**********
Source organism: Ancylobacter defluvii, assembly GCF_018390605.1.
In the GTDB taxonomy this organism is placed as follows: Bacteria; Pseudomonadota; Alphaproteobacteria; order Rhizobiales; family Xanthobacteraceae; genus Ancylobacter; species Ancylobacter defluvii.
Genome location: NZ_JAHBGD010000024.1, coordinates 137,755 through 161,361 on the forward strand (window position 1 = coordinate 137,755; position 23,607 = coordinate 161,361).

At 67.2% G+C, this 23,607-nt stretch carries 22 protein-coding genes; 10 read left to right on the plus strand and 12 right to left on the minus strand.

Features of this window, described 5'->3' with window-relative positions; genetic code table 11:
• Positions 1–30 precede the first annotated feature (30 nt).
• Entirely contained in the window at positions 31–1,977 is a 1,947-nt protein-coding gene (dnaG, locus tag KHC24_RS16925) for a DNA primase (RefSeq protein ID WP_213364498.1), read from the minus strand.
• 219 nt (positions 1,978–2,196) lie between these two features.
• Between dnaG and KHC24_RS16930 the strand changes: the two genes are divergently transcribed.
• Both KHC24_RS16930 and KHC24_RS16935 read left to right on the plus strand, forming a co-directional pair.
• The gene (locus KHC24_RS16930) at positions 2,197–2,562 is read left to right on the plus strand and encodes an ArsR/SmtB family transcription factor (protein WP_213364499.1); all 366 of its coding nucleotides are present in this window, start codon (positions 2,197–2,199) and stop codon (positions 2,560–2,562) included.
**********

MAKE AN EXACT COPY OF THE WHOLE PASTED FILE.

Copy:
Source organism: Ancylobacter defluvii, assembly GCF_018390605.1.
In the GTDB taxonomy this organism is placed as follows: Bacteria; Pseudomonadota; Alphaproteobacteria; order Rhizobiales; family Xanthobacteraceae; genus Ancylobacter; species Ancylobacter defluvii.
Genome location: NZ_JAHBGD010000024.1, coordinates 137,755 through 161,361 on the forward strand (window position 1 = coordinate 137,755; position 23,607 = coordinate 161,361).

At 67.2% G+C, this 23,607-nt stretch carries 22 protein-coding genes; 10 read left to right on the plus strand and 12 right to left on the minus strand.

Features of this window, described 5'->3' with window-relative positions; genetic code table 11:
• Positions 1–30 precede the first annotated feature (30 nt).
• Entirely contained in the window at positions 31–1,977 is a 1,947-nt protein-coding gene (dnaG, locus tag KHC24_RS16925) for a DNA primase (RefSeq protein ID WP_213364498.1), read from the minus strand.
• 219 nt (positions 1,978–2,196) lie between these two features.
• Between dnaG and KHC24_RS16930 the strand changes: the two genes are divergently transcribed.
• Both KHC24_RS16930 and KHC24_RS16935 read left to right on the plus strand, forming a co-directional pair.
• The gene (locus KHC24_RS16930) at positions 2,197–2,562 is read left to right on the plus strand and encodes an ArsR/SmtB family transcription factor (protein WP_213364499.1); all 366 of its coding nucleotides are present in this window, start codon (positions 2,197–2,199) and stop codon (positions 2,560–2,562) included.